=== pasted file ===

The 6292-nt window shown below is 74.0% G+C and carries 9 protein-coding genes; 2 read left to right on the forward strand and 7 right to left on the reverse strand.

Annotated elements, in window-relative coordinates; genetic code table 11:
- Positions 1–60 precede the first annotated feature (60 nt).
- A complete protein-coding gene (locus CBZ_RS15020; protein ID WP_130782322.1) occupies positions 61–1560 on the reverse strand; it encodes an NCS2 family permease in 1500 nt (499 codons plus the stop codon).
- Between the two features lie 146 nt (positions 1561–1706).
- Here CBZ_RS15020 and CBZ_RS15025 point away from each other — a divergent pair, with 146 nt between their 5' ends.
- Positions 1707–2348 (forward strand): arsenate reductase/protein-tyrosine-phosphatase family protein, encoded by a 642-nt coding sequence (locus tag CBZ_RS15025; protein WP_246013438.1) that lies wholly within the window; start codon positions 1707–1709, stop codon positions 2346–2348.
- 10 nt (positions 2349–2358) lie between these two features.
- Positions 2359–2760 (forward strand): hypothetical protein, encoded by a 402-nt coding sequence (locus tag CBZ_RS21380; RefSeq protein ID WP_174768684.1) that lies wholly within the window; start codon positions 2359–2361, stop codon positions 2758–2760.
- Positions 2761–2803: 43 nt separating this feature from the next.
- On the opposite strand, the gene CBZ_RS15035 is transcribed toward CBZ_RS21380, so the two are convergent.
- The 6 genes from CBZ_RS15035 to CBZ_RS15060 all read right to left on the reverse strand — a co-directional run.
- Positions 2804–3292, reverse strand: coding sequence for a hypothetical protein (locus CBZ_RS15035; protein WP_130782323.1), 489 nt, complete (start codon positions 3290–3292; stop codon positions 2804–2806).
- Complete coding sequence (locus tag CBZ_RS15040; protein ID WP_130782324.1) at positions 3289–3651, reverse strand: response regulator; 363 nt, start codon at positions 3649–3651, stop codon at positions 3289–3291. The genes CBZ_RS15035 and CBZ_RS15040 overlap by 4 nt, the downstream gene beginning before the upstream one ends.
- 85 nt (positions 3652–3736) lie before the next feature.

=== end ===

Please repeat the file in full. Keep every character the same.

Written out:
The 6292-nt window shown below is 74.0% G+C and carries 9 protein-coding genes; 2 read left to right on the forward strand and 7 right to left on the reverse strand.

Annotated elements, in window-relative coordinates; genetic code table 11:
- Positions 1–60 precede the first annotated feature (60 nt).
- A complete protein-coding gene (locus CBZ_RS15020; protein ID WP_130782322.1) occupies positions 61–1560 on the reverse strand; it encodes an NCS2 family permease in 1500 nt (499 codons plus the stop codon).
- Between the two features lie 146 nt (positions 1561–1706).
- Here CBZ_RS15020 and CBZ_RS15025 point away from each other — a divergent pair, with 146 nt between their 5' ends.
- Positions 1707–2348 (forward strand): arsenate reductase/protein-tyrosine-phosphatase family protein, encoded by a 642-nt coding sequence (locus tag CBZ_RS15025; protein WP_246013438.1) that lies wholly within the window; start codon positions 1707–1709, stop codon positions 2346–2348.
- 10 nt (positions 2349–2358) lie between these two features.
- Positions 2359–2760 (forward strand): hypothetical protein, encoded by a 402-nt coding sequence (locus tag CBZ_RS21380; RefSeq protein ID WP_174768684.1) that lies wholly within the window; start codon positions 2359–2361, stop codon positions 2758–2760.
- Positions 2761–2803: 43 nt separating this feature from the next.
- On the opposite strand, the gene CBZ_RS15035 is transcribed toward CBZ_RS21380, so the two are convergent.
- The 6 genes from CBZ_RS15035 to CBZ_RS15060 all read right to left on the reverse strand — a co-directional run.
- Positions 2804–3292, reverse strand: coding sequence for a hypothetical protein (locus CBZ_RS15035; protein WP_130782323.1), 489 nt, complete (start codon positions 3290–3292; stop codon positions 2804–2806).
- Complete coding sequence (locus tag CBZ_RS15040; protein ID WP_130782324.1) at positions 3289–3651, reverse strand: response regulator; 363 nt, start codon at positions 3649–3651, stop codon at positions 3289–3291. The genes CBZ_RS15035 and CBZ_RS15040 overlap by 4 nt, the downstream gene beginning before the upstream one ends.
- 85 nt (positions 3652–3736) lie before the next feature.